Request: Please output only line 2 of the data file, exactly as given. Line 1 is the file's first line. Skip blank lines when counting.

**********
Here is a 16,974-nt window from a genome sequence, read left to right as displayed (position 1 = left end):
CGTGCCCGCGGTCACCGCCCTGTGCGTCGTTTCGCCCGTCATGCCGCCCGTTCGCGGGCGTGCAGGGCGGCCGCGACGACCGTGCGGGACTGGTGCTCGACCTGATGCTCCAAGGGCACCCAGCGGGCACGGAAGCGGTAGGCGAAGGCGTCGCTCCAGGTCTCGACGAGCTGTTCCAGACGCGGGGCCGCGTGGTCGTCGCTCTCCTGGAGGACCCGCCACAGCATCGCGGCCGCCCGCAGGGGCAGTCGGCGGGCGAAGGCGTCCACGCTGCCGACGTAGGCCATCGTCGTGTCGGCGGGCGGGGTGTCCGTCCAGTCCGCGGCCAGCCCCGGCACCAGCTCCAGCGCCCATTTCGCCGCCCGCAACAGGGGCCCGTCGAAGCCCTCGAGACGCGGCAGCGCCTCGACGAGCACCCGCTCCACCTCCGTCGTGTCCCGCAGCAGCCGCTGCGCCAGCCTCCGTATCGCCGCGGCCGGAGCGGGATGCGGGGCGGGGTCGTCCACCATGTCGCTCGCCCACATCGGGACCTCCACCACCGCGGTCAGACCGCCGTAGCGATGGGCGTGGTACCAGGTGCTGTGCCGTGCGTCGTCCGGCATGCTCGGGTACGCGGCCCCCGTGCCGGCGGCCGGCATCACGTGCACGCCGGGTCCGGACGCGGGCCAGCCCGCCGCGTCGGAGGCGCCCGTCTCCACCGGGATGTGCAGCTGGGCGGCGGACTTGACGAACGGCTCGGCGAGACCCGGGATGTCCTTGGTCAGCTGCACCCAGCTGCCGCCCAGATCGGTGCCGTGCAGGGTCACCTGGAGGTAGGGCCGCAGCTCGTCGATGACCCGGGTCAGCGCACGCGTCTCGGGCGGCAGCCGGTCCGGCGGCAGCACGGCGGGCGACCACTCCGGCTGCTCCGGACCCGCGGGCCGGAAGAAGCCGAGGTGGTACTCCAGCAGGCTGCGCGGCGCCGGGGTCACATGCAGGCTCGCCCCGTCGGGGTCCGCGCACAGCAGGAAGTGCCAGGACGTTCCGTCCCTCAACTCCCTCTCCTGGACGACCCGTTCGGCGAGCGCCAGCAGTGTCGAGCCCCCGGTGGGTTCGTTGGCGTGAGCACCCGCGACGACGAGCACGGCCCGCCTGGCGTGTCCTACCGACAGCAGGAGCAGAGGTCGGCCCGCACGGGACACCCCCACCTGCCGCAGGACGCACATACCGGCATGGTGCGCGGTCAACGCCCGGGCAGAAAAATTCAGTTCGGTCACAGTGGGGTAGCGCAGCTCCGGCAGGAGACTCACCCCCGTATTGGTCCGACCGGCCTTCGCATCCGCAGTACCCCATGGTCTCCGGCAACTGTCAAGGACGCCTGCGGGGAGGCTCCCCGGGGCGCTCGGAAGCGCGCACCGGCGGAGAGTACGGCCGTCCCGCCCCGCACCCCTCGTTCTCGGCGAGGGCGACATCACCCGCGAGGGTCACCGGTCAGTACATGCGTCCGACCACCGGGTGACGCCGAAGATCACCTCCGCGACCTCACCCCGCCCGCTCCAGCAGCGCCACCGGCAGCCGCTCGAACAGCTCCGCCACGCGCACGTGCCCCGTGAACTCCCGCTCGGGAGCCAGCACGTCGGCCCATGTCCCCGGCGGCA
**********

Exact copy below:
CGTGCCCGCGGTCACCGCCCTGTGCGTCGTTTCGCCCGTCATGCCGCCCGTTCGCGGGCGTGCAGGGCGGCCGCGACGACCGTGCGGGACTGGTGCTCGACCTGATGCTCCAAGGGCACCCAGCGGGCACGGAAGCGGTAGGCGAAGGCGTCGCTCCAGGTCTCGACGAGCTGTTCCAGACGCGGGGCCGCGTGGTCGTCGCTCTCCTGGAGGACCCGCCACAGCATCGCGGCCGCCCGCAGGGGCAGTCGGCGGGCGAAGGCGTCCACGCTGCCGACGTAGGCCATCGTCGTGTCGGCGGGCGGGGTGTCCGTCCAGTCCGCGGCCAGCCCCGGCACCAGCTCCAGCGCCCATTTCGCCGCCCGCAACAGGGGCCCGTCGAAGCCCTCGAGACGCGGCAGCGCCTCGACGAGCACCCGCTCCACCTCCGTCGTGTCCCGCAGCAGCCGCTGCGCCAGCCTCCGTATCGCCGCGGCCGGAGCGGGATGCGGGGCGGGGTCGTCCACCATGTCGCTCGCCCACATCGGGACCTCCACCACCGCGGTCAGACCGCCGTAGCGATGGGCGTGGTACCAGGTGCTGTGCCGTGCGTCGTCCGGCATGCTCGGGTACGCGGCCCCCGTGCCGGCGGCCGGCATCACGTGCACGCCGGGTCCGGACGCGGGCCAGCCCGCCGCGTCGGAGGCGCCCGTCTCCACCGGGATGTGCAGCTGGGCGGCGGACTTGACGAACGGCTCGGCGAGACCCGGGATGTCCTTGGTCAGCTGCACCCAGCTGCCGCCCAGATCGGTGCCGTGCAGGGTCACCTGGAGGTAGGGCCGCAGCTCGTCGATGACCCGGGTCAGCGCACGCGTCTCGGGCGGCAGCCGGTCCGGCGGCAGCACGGCGGGCGACCACTCCGGCTGCTCCGGACCCGCGGGCCGGAAGAAGCCGAGGTGGTACTCCAGCAGGCTGCGCGGCGCCGGGGTCACATGCAGGCTCGCCCCGTCGGGGTCCGCGCACAGCAGGAAGTGCCAGGACGTTCCGTCCCTCAACTCCCTCTCCTGGACGACCCGTTCGGCGAGCGCCAGCAGTGTCGAGCCCCCGGTGGGTTCGTTGGCGTGAGCACCCGCGACGACGAGCACGGCCCGCCTGGCGTGTCCTACCGACAGCAGGAGCAGAGGTCGGCCCGCACGGGACACCCCCACCTGCCGCAGGACGCACATACCGGCATGGTGCGCGGTCAACGCCCGGGCAGAAAAATTCAGTTCGGTCACAGTGGGGTAGCGCAGCTCCGGCAGGAGACTCACCCCCGTATTGGTCCGACCGGCCTTCGCATCCGCAGTACCCCATGGTCTCCGGCAACTGTCAAGGACGCCTGCGGGGAGGCTCCCCGGGGCGCTCGGAAGCGCGCACCGGCGGAGAGTACGGCCGTCCCGCCCCGCACCCCTCGTTCTCGGCGAGGGCGACATCACCCGCGAGGGTCACCGGTCAGTACATGCGTCCGACCACCGGGTGACGCCGAAGATCACCTCCGCGACCTCACCCCGCCCGCTCCAGCAGCGCCACCGGCAGCCGCTCGAACAGCTCCGCCACGCGCACGTGCCCCGTGAACTCCCGCTCGGGAGCCAGCACGTCGGCCCATGTCCCCGGCGGCA